Our take: Durable goods orders are widely seen as a gauge of corporate appetite for large capital expenditures (“Capex”), a vital activity in a growing economy. A big driver of capex is corporate profit growth, and while last month’s durable goods data is respectable, we suspect its strength will fade into year end. Weak corporate profit growth – or outright declines in profits for many businesses – and slack capacity will keep capex budgets tight near-term, compounded by softness in the oil and gas industry. In 2021, that headwind may turn to tailwind however as surviving businesses eye a weaker dollar and recovering profits as a basis for expansion.

What to Watch this Week: It’s a busy week chock-full of important data and events. With the first presidential debate scheduled for this Tuesday Sept. 29, the election season is reaching the home stretch. Meanwhile, the last jobs report before the election will be released this Friday. While it’s historically the most important piece of economic data for interest rates, this time around the jobs report won’t indicate either significant job gains nor losses, won’t be consequential for the election outcome, and thus is expected to have a muted impact on rates this week.

Nonetheless, America’s performance in creating new jobs last month will be shaped by two opposing forces:  the expiration of the $600 add-on to jobless benefits, which encouraged many to look for a job, and waning PPP funds meaning distressed businesses have to let workers go.

Elsewhere, important data on consumer confidence, Q2 GDP, personal income and spending, the state of manufacturing and construction spending will paint a picture of slowing momentum, solidifying the need for more aid from Congress.

Big Picture: Economic data in recent weeks has shown that economic strength from the initial recovery after Covid-19 lockdowns eased has lost momentum. Without an effective and sustained containment of the virus (vaccine anyone?), the economy cannot fully reopen and emerge from the downturn. The biggest risk now is a prolonged and shallow recovery, which will threaten America’s longer-term growth prospects.

As such, and with Congress’s seeming impasse in enacting more aid to individuals and businesses likely until well after the election, markets are now shifting their attention toward how the election outcome will shape the economic momentum through year end and beyond, and with it, the direction of interest rates.

It’s important to know that neither the level nor direction of Treasury yields has obvious correlation to political control in Washington. The long-term uptrend in yields starting in the 1950s ended during a period of split government in the early 1980s. The 35-year trend toward lower yields saw interim turns higher, regardless of which party was in power. With that, let us examine a few election scenarios and how rates could shake out from each:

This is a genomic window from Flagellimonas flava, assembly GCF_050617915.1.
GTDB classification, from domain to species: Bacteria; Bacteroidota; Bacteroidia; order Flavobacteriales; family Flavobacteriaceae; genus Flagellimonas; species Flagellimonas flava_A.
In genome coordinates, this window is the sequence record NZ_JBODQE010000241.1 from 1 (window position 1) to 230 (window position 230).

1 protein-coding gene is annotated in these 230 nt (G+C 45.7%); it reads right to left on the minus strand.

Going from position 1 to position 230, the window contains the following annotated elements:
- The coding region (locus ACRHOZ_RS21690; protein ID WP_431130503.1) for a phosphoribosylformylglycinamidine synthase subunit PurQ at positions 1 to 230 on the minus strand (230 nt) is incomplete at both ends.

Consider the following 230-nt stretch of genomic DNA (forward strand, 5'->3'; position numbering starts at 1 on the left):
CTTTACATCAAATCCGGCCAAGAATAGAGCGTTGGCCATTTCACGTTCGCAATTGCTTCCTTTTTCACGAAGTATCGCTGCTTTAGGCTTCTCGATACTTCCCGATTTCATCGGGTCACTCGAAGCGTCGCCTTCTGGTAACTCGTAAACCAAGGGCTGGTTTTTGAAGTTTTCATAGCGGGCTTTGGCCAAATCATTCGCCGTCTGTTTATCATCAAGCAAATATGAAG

• A Democratic sweep: Biden Presidential victory, Democrats control both House and Senate. Biden’s agenda suggests a big increase in government spending, only partly financed by higher revenue (e.g. higher taxes), leaving the rest to come from Treasury bond issuances. While enjoying a sweep, the Democrats will likely have a narrow majority in the House and Senate, cutting the adoption of Biden’s full agenda off at the knees. The combination of 1) a boost in economic growth via higher government expenditures, 2) a potential COVID vaccine, and 3) the Fed keeping rates ultra-low would lead to a larger drop in unemployment, but will also likely yield higher inflation, eventually leading to higher rates on the long end of the curve. Higher federal budget deficits would only add momentum to rising long term rates.
  • Divided government: Biden Presidency + Republican Senate or Trump re-election + Democratic Congress. With Republican control of the Senate, we doubt there would be any new major fiscal initiatives under a Biden presidency. We would expect a more streamlined virus response and public health policy at the federal level. Conversely, if President Trump were re-elected with Democrats controlling at least one chamber of Congress, it is possible that a compromise economic package would be established before years’ end. Either way, the economy would rebound strongly even without more fiscal stimulus especially after a vaccine becomes widely available. Short-term rates would stay ultra-low under either scenario, given a static Fed policy, but long-term yields would rise modestly given the higher odds of a small fiscal stimulus package post-election.
  • Republican sweep: In what most believe is the most unlikely of outcomes, we’d expect additional fiscal measures and further attempts at streamlining taxes, which could outweigh continued trade disputes and foreign policy surprises. In this scenario, we’d expect to see modestly higher long-term yields, but less than those seen under a Democratic sweep.

Current Select Interest Rates:

Rate Cap & Swap Pricing:

LIBOR Futures:

blank

Source: Bloomberg Professional

10-year Treasury:

blank

Source: Bloomberg Professional